The November event will showcase Bellevue as a tourist destination with an increasingly international presence and a growing list of attractions.

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In November, Bellevue’s Meydenbauer Center will feature a luminous glass court surrounded by 3,000 international fans for the 2015 Men’s World Squash Championship.

It will be the first time the competition has been in the United States and, for many locals, will serve as an introduction to the intimate, fast-paced racket sport that’s played by about 20 million people around the world.

It will also be a coming-out party for what will be a $12.5 million renovation of Bellevue’s convention center as well as a ramped-up effort by the city and its tourism marketing organization, Visit Bellevue Washington, to showcase the city and attract leisure and convention visitors.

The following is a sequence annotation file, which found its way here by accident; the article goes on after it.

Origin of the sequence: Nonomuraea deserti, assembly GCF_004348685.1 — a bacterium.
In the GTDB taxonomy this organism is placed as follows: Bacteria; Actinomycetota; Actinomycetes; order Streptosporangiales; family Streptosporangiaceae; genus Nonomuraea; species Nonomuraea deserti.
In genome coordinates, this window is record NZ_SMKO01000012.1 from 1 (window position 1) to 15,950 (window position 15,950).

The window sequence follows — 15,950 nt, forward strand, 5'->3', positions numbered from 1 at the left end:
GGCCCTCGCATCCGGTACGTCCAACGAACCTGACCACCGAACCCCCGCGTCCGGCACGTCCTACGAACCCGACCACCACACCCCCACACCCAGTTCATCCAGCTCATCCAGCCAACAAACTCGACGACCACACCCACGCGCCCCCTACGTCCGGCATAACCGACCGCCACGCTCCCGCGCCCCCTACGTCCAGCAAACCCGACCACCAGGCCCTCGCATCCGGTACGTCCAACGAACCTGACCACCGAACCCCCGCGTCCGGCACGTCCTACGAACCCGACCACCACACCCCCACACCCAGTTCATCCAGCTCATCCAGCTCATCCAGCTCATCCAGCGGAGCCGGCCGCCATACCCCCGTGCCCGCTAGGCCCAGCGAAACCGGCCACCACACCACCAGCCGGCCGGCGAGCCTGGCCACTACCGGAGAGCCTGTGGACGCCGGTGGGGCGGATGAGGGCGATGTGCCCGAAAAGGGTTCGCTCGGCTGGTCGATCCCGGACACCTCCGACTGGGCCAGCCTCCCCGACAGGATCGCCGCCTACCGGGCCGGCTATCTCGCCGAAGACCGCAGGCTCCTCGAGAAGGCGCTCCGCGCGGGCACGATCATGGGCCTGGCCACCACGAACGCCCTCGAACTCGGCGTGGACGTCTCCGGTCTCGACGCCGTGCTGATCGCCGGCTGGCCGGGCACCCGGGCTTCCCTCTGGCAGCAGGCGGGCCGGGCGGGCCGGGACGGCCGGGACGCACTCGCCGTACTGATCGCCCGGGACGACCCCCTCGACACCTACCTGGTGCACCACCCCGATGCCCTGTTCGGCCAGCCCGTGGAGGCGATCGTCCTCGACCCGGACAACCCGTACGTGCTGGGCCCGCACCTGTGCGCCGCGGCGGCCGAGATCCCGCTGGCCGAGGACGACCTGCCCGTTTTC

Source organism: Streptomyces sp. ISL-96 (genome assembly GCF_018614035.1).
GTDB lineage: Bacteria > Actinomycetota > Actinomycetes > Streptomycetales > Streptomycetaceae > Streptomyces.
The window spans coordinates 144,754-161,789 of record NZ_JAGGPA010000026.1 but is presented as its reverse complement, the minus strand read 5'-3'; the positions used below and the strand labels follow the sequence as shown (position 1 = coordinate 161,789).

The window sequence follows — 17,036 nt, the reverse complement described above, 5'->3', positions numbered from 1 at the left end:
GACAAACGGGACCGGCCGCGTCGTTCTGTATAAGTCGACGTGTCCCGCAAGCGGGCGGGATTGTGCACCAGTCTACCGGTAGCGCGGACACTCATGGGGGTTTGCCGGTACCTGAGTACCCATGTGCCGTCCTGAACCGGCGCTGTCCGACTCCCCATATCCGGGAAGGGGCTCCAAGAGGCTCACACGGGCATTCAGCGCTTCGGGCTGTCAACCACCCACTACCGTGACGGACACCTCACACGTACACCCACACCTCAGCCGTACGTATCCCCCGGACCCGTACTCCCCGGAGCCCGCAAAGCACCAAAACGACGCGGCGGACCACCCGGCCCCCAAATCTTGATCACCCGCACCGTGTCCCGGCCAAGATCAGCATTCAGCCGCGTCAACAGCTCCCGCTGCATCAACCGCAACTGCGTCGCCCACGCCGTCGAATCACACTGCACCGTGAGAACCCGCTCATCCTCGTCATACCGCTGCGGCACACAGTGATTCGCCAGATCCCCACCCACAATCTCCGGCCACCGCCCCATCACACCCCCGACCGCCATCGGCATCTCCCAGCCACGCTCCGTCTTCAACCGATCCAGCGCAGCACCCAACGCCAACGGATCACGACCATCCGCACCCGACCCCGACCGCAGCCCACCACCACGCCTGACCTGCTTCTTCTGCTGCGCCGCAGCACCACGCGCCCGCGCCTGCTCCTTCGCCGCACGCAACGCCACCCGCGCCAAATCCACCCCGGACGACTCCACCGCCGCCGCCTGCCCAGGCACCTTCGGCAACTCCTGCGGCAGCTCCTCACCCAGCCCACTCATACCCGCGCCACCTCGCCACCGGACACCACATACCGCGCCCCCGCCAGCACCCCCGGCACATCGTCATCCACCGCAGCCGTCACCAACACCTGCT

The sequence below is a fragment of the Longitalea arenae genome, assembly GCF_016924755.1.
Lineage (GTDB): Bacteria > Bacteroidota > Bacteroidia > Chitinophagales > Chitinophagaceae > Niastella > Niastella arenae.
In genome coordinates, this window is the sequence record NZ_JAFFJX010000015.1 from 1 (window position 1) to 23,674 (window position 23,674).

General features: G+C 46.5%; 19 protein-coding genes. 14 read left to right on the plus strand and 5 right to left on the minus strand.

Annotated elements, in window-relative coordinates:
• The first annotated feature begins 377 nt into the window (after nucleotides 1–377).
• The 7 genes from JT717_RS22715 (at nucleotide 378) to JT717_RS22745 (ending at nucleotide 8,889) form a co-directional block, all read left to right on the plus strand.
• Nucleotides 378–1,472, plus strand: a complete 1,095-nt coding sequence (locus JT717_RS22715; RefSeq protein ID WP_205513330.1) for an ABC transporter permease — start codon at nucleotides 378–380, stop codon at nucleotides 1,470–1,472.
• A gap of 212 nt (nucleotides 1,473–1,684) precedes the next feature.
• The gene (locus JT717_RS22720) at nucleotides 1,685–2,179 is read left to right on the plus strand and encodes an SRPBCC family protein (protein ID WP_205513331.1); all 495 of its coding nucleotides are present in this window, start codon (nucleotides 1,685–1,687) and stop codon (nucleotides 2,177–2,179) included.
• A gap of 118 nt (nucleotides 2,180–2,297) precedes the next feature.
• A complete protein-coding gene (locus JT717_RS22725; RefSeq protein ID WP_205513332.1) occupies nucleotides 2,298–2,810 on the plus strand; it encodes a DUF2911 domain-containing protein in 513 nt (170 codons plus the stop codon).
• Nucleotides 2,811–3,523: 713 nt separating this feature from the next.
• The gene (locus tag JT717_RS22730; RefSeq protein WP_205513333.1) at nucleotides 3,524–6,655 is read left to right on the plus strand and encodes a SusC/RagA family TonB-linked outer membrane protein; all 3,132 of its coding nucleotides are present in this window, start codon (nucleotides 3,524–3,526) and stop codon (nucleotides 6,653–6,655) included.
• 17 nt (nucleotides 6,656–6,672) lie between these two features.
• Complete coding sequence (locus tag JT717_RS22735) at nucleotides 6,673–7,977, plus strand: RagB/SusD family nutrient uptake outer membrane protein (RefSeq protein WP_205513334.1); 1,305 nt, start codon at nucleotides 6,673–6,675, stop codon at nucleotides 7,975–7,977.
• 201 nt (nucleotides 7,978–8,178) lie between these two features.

“When we thought about putting in a bid for Bellevue to host the World Squash Championship, we asked, does the city have the entertainment, restaurants, hotels, attractions? Check, check, check,” said Shabana Khan, founder and CEO of YSKevents, the organizer of the championship and a former nationally ranked squash professional.

Last year, Bellevue’s estimated 1.5 million visitors added $736 million in spending to the local economy, almost 10,000 jobs and almost $9 million in city lodging taxes, double the revenue of 10 years earlier, said Sharon Linton, marketing director for Visit Bellevue.

Bellevue tourism and economic-development officials readily acknowledge that one of Bellevue’s biggest assets is its proximity to Seattle, a much more recognizable destination city to much of the world.

But these same officials see the weeklong squash championship as a chance to highlight Bellevue’s own increasingly international character as well as its nearness to other regional attractions including Woodinville’s wineries, Kirkland’s waterfront and the hiking trails of the central Cascades.